There are many active areas of research for autonomous driving. One of the ideas here is that we utilize our hands, feet and eyes to drive a car. As autonomous technology continues to progress, the less of these elements we need. It turns out that hands, feet and eyes are considered important also in semi-autonomous cars, like the ones we have in certain vehicles today, but less important in fully autonomous cars, like the ones we still need to fully build. (Here is a paper for more information.)
  3. Were there any specific features in Deep Learning Toolbox that you found useful for this project?
We used the YOLO v2 object detector network in Computer Vision Toolbox to create the vision system. The YOLO detector is very fast at object detection because of the way it divides the vision region into a grid of anchor boxes. The network looks for a single object in each anchor box. If it finds one with a good enough confidence, the size and shape of the anchor box are a good first estimate for the bounding box of the object. The final output bounding box is refined from the anchor box based on where the center of the object is and how much of the object is within in that anchor box. There are a few different sizes and aspect ratios of bounding boxes, depending on the size and shape of the objects your network is trained to detect.
  4. Any thoughts on the limitations of deep learning for autonomous vehicles?
Thought #1: To be a safe and reliable technology, a fully autonomous driving system needs to work in a many different situations and environments, such as different terrains, different times of day, and different traffic conditions. This requires a large amount of data in all possible scenarios – a autonomous driving system can’t reliably infer what to do is a totally new situation in the same way a human would be able to. We need to help the system by training it with data from lots and lots of real-world situations, so that it can make the right decisions. To do this, the data needs to be good quality, properly labelled and balanced to prevent biases against certain situations or populations. The quality of the data directly impacts the quality of the driving system. As well, there are lots of ethical issues involved in training a system that could potentially be dangerous to other vehicles and pedestrians. When an accident happens, there may be conflicting actions that a vehicle could take, and the autonomous driving system will have to weigh up the options in accordance with some moral principles that need to be coded into the system. Deciding on those principles will need a lot of thought and debate.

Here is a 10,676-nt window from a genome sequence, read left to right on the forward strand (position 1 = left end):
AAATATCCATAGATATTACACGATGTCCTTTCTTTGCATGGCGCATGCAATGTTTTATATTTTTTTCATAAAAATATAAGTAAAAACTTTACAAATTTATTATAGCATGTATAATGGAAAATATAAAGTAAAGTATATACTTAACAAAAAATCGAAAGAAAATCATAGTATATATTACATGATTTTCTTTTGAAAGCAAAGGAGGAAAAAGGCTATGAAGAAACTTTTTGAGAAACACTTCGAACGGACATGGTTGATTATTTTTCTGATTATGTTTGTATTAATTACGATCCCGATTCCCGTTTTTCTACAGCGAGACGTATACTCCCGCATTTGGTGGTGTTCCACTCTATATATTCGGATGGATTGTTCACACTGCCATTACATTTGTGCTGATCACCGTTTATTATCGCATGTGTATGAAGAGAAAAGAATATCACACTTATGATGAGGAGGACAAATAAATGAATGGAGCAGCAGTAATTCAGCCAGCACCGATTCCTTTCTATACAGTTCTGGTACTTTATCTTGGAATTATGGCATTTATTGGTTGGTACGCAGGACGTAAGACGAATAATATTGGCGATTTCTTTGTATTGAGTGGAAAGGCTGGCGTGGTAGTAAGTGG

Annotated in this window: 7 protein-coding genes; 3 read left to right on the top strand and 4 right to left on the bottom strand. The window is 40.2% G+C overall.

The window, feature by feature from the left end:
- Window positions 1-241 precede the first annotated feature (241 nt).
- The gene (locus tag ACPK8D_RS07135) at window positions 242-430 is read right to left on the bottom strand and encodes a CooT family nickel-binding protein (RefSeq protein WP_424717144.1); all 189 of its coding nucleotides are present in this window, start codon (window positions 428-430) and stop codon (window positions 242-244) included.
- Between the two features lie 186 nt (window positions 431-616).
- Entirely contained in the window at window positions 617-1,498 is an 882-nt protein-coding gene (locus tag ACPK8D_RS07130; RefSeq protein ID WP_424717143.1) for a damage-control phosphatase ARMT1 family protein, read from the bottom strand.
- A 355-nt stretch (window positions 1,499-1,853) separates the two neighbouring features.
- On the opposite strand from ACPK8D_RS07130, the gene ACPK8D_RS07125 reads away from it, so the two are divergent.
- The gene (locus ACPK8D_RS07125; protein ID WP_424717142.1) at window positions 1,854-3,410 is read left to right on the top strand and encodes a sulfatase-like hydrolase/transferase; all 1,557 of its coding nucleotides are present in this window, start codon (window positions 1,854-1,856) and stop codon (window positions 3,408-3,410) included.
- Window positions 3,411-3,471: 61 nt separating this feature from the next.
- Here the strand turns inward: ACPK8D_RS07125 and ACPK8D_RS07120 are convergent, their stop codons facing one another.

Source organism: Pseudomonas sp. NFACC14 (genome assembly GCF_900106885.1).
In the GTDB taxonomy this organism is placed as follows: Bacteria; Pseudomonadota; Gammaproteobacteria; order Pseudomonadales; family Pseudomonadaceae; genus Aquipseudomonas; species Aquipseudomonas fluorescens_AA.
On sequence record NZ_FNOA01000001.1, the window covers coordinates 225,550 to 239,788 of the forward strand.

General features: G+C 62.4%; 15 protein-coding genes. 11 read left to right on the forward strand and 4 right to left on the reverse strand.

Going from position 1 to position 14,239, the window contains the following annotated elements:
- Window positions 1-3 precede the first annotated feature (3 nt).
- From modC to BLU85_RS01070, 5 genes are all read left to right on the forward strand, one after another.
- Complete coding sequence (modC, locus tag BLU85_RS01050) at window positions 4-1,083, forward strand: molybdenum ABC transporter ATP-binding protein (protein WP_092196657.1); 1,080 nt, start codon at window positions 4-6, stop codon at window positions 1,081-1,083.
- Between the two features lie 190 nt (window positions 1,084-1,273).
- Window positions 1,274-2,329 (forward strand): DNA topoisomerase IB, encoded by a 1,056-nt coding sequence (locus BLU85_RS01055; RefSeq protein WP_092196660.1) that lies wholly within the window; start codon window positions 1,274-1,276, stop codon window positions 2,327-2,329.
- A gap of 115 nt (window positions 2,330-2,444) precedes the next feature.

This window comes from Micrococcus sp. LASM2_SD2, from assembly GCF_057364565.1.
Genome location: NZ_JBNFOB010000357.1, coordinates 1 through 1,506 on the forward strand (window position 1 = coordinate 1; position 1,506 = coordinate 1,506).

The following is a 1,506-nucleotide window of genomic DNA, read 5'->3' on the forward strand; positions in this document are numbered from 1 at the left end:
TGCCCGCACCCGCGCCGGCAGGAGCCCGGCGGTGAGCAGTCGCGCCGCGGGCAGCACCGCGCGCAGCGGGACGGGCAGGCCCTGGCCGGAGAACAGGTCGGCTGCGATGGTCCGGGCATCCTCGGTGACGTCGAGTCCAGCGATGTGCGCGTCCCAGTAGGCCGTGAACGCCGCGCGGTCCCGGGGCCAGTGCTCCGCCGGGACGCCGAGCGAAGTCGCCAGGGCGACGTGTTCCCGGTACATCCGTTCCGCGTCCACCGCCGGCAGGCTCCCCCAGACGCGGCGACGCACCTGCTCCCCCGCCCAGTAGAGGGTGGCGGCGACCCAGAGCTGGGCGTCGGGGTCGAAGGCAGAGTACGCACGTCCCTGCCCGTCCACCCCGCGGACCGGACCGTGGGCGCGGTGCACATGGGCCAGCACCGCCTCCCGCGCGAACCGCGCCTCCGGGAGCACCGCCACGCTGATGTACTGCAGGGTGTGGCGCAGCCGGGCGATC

As technology progresses, autonomy levels are higher, but there are also different concerns for each level, especially in levels where the driver still needs to be in the loop. The handover, the point where the car gives control to the driver or vice versa, is a critical point of transition that needs to be smooth and safe, until we have fully autonomous cars. Reasons for a handover can be comfort, car sensor degradation or simply reaching the limits of the car’s capabilities. People have thought of ways of facilitating this, either using ambient car displays or dialogue systems. You can read these related articles on this topic:
 
5. Do you feel mostly positive, negative, or neutral towards autonomous technology?
I don’t currently drive, so I’m looking forward to the point when autonomous cars are on the road! At the moment, I do have some concerns about safety, but I think that with good technology, good data, and good cooperation between driving systems creators, we’ll be able to develop safe autonomous driving systems. In some cases, these could be safer than humans, as they won’t get distracted or tired, and will have faster reaction times. I think there’s still a lot of work and discussion needed to get to that point, but from here it looks very promising.
 
Thanks to the team for taking the time to speak with me about this interesting project. The exhibition opened June 12th and will run until October 2020. If you’re in London, you should check it out!
Have a question for the team? Leave a comment below!